With the events of “Fear Itself” raging (which are just about starting to make sense...) Hank Pym leads his charges into battle, but the fights are hard, and the kids are making some tough decisions -- ones which they’ll almost certainly come to regret.
The issue is largely divided into two parts. The first sees Hank Pym, as Giant Man, facing off against Greithoth, Breaker of Wills. Ironically, it’s Greithoth’s will which has been broken, as the sight of Pym snaps the Absorbing Man back into some sort of control over his own body, although retaining his Asgardian power-up.
Although it’s an enjoyable grudge match, there’s a sense of an inevitable inconclusive result here (after all, none of The Worthy seem to have been definitively stopped yet, and now’s hardly the time) but at least the fight gets an interesting, Pym-esque resolution. It’s just a shame that the fight was occurring on the flimsiest of premises when there’s so much more potential in it.
Far more intriguing than the Pym-Creel battle, however, is the latter part of the issue, in which Veil and Finesse find themselves helping survivors in the wake of the attack on the capital. After Veil narrowly rescues a young girl’s mother from dying in the wreckage of a building, the woman is killed by fire from one of the Red Skull’s mechs. What Veil does afterwards is equally understandable and disturbing, and made all the more interesting for what it says about her character.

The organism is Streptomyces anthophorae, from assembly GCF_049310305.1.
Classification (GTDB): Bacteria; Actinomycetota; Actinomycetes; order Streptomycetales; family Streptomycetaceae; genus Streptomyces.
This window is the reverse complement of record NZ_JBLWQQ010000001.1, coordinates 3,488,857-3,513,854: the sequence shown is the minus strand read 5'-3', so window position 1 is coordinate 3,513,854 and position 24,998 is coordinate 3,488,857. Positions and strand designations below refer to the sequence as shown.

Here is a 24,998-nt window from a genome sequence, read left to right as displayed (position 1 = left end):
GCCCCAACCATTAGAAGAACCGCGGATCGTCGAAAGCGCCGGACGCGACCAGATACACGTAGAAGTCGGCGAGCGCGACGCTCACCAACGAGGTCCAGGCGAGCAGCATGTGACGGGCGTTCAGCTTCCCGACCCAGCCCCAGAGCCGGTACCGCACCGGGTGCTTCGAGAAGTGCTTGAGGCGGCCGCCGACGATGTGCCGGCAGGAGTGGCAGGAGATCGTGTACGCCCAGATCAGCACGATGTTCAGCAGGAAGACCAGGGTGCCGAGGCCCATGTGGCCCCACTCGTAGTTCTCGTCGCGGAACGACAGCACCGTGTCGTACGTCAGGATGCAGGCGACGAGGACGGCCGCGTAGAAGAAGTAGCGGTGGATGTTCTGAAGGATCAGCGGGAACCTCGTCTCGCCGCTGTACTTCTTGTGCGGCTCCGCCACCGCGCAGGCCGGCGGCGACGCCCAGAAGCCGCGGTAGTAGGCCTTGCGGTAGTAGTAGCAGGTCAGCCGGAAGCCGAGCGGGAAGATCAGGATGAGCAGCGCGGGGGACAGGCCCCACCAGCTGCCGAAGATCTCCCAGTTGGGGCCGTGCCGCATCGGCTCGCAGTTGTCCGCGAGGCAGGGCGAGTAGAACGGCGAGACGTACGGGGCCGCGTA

Back in issue #1, you may recall, Veil was the eyes and ears of the book’s audience, and back then, the knowledge that she was considered a potential villain was supposed to be as obviously untrue to us as it was to her. Yet here we are, watching her take some decidedly un-heroic actions fed by her own anger, rather than any heroic intent. It’s masterful work by Gage, and part of a story I can’t wait to read more of.
Tom Raney’s artwork is a good fit for “Avengers Academy,” easily on a par with regular artist Mike McKone. With inks and coloring that make the most of his bright, clear superheroics, “Avengers Academy” is as consistent visually as it is on the script level.
Ultimately, while the intrusion of “Fear Itself” into the book’s ongoing narrative might not be doing “Avengers Academy” any particular favours, at least Gage is capable of making the most of the crossover in ways that let him advance his regular plotlines. If you didn’t know better, it’d seem almost as if it were planned. If only all crossovers could be as bearable.